But the complete lack of effort by anyone associated with the camp wasn’t even the most egregious issue. Honestly, I was more offended by the counselors’ complete lack of pretense of effort. No one even tried to look like they were working. Still, neither of these was the real problem.

The real problem came the day I arrived to collect my daughter, and the counselors didn’t know where she was. Actually, this had happened before, too. The camp held various activities, all unorganized and sparsely supervised, in various spots around the building so when I showed up, they frequently had no idea where my kid was.

But this day was different because they couldn’t find her. In the past while they’d never showed any particular urgency or interest in locating my child, they did always find her. Or I did because I couldn’t take their abject incompetence and stupidity and went looking for her myself. But this day they’d placed several walkie-talkie calls to the different locations and still came up empty. Then one counselor got the ingenious idea of actually searching for my daughter himself. That was when he asked me for a description of her. My daughter had been attending the camp all summer long, I was the only one who ever picked her up, and the camp only had a handful of campers. And they still didn’t know who the hell my kid was?

With the description of my little girl who had been in his care the entire summer, the guy went searching but came back from the movie room without her. Then I went looking, which is when I stumbled upon a little kid roaming the halls alone. I may have been able to cope with the camp’s mismanagement, disorganization and absolute apathy, but safety was a fairly basic tenet of childcare I was not willing to overlook. When I did finally find my daughter in the movie room (I suppose my description wasn’t adequate for the counselor to distinguish her from the dozen or so other faces in the room), we left never to return again.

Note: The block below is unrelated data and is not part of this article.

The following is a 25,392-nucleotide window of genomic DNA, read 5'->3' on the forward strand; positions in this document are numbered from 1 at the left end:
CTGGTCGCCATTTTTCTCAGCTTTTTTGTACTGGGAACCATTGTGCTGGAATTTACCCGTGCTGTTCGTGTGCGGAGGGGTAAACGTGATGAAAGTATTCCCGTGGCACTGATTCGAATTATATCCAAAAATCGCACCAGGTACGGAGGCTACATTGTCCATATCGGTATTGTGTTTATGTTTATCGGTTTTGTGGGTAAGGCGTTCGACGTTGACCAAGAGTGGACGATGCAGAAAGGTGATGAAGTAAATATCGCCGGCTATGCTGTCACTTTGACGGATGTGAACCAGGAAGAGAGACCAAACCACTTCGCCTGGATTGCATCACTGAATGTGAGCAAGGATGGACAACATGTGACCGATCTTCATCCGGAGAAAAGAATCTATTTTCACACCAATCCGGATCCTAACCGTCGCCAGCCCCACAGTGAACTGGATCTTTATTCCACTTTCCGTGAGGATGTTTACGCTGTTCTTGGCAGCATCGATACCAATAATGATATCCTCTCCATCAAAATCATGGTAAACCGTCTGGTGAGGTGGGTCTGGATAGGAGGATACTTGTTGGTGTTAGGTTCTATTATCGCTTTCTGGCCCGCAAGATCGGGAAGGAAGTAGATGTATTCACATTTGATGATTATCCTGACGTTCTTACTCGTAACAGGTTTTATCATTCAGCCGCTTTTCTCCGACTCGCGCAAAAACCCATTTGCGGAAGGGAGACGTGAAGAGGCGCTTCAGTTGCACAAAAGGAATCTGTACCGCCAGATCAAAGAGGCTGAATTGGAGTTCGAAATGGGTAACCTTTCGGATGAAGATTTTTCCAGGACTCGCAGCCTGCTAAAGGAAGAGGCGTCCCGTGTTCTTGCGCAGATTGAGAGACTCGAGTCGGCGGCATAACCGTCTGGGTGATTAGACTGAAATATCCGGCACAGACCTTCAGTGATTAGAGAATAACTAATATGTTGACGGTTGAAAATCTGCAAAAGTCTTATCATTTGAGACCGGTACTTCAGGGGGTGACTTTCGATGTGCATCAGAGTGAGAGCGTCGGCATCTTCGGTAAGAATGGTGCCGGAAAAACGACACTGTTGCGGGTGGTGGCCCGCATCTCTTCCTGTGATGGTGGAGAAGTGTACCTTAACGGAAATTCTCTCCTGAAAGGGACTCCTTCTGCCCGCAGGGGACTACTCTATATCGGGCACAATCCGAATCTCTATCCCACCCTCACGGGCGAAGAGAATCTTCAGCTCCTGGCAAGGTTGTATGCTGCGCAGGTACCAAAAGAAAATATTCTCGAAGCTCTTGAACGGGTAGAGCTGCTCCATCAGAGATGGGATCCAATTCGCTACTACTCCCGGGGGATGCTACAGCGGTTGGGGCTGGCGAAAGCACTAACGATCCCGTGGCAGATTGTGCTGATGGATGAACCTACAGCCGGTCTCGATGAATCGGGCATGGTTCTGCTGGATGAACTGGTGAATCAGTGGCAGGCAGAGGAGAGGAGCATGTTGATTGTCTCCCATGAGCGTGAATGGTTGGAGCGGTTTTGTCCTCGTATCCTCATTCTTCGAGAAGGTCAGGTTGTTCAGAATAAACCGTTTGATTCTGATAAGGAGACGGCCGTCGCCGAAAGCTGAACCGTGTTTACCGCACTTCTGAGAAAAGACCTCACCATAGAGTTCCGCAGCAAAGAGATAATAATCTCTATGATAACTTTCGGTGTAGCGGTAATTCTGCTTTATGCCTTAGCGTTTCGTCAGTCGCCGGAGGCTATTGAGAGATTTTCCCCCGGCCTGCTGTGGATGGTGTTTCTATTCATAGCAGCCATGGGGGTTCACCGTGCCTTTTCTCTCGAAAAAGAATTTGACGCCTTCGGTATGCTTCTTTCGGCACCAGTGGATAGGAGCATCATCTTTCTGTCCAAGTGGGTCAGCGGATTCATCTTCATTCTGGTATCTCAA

Look how cute. He wouldn’t hurt anyone. At least that’s what the Y says.

The next year we discovered the affordable AND well-run YMCA camp. And for a time the Y was wonderful. I thought I had finally found a stable relationship, one that would stand the test of time, but after a few years something came between me and the Y (mostly black bears), and once again I set off on a search for my one true love. In Camp Broaden Your Horizons, I found it.

Camp BYH was everything I’d been looking for and more. It offered logical hours, a helpful staff, interesting and educational activities, engaged counselors, black-bear free accommodations, a steady supply of ice pops, happy campers and, most importantly, a worry-free zone. I knew once I unloaded the kids, Camp BYH would take care of the rest. Really, I didn’t even have to unload the kids. The counselors did that for me. See, that’s what I’m talking about. The camp actually looked to serve me. No one had ever done that for me before.

The one thing Camp BYH didn’t have though was a reasonable price. But I no longer cared about that. I no longer care about anything except Camp BYH. Camp BYH was like the part-time nanny I never had. And, I suddenly realized, I needed it. So I freed my mind of all reasonable and rational thought and splurged. Although I am now no longer able to retire, I don’t regret my decision. The camp may have been an extravagant expenditure, but I loved every minute of pretending to be rich – if only for one brief summer.

Photo: Flickr/prunderground (top), pagetx (middle), and solviturambulando (bottom)

  1. Your story, unfortunately, is the norm, not the exception.This is the missing piece of the “Having it All” dialogue, or should I say monologue — continually written by super-rich, white women. The world has changed – moms and dads now work. When will we update our educational institutions (and tax laws, and leave policies, and healthcare) to reflect the change?